Guilherme Cintra is an analyst for Gera, a Brazilian investment company that is working to develop high-quality private schools for reasonable prices. Trained as an economist, he worked first in the financial industry, but found that unsatisfying. Gera allows him to apply the same skills to meet a critical need.
For the past few years, Guilherme—who is only 22 years old—has taught classes to give economically disadvantaged students the learning skills they need to escape a failing public school system and get into better schools. At Gera, he has surveyed the country to find the best ways to efficiently provide such students with a better education.
“We’re trying to change the way people manage schools in Brazil,” he says. In particular, Gera wants to make teachers and schools more accountable for their results–but to make that work, Guilherme says, teachers need better training and feedback so they know how they can improve.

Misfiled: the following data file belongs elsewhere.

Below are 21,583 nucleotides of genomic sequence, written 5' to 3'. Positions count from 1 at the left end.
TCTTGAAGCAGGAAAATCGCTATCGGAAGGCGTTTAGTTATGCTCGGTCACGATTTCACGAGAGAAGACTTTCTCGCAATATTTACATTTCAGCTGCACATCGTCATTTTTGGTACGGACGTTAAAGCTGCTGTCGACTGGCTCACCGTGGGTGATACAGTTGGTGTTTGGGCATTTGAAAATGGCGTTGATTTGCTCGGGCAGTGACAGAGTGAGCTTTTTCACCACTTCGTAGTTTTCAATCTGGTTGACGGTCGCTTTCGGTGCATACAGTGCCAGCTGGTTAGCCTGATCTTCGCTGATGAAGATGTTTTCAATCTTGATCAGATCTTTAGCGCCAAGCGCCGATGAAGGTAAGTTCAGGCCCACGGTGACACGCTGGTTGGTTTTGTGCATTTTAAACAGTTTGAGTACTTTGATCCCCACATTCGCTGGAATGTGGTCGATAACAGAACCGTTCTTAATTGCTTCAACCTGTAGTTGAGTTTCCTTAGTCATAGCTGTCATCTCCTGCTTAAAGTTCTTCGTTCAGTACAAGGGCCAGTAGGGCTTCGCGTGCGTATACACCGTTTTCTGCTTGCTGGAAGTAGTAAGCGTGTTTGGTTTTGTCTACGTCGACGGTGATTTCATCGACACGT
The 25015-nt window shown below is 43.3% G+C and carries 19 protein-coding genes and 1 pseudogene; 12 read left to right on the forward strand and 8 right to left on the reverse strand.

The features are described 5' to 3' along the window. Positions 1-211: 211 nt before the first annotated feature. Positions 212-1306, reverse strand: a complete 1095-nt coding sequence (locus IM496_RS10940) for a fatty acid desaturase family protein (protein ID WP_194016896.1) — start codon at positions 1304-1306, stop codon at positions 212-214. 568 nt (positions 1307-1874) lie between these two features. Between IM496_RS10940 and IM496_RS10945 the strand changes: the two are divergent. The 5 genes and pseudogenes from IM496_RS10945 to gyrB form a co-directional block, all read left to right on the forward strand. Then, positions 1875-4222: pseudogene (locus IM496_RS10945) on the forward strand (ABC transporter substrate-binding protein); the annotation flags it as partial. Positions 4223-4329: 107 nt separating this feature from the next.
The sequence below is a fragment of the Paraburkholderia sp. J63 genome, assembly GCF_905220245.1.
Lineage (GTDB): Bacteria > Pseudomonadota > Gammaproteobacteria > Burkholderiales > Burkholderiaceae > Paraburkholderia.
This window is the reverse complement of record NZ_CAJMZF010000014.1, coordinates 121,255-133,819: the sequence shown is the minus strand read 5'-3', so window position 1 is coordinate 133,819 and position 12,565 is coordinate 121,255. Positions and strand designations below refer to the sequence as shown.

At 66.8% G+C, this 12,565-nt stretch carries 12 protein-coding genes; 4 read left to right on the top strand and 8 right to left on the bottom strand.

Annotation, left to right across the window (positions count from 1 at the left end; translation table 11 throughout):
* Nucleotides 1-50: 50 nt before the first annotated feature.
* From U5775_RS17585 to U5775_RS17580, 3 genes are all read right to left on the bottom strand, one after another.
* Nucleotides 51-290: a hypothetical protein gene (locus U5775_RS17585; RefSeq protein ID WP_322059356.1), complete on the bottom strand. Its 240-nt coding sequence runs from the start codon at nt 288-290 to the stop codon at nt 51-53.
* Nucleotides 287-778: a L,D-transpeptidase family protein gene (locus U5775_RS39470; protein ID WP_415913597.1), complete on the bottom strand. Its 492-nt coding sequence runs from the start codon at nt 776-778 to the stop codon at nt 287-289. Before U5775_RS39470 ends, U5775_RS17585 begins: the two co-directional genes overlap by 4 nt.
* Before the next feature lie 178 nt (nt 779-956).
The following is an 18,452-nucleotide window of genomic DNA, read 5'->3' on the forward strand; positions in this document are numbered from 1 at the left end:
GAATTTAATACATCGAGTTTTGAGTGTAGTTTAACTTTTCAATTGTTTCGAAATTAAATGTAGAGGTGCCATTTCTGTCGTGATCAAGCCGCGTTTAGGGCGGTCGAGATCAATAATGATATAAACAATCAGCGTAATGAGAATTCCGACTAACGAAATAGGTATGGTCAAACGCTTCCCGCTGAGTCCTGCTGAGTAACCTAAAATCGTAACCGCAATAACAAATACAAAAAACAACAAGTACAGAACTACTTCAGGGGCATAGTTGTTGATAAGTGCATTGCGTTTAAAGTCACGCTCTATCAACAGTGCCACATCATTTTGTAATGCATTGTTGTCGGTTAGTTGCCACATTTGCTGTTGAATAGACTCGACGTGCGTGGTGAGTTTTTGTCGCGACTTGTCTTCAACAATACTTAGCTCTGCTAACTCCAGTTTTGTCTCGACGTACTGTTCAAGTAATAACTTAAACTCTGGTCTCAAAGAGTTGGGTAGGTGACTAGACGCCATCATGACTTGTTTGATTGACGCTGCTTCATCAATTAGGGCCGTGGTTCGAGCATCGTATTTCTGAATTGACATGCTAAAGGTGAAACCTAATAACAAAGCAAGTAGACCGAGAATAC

It’s not enough, for example, just to put an iPad into a teacher’s hands. “You’ve just got a really expensive tool,” he says. Using technology wisely calls for the right software, such as apps that make math skills into games for elementary students—and, more important, teacher training to make the best use of the tools.
By 2030, Guilherme hopes that education will make better use of collaboration between students. “It’s not only about you and your books, but what you can share with other people,” he says. “I think that’s going to be huge.”
Outside of work, Guilherme likes to spend time playing the guitar and ukulele.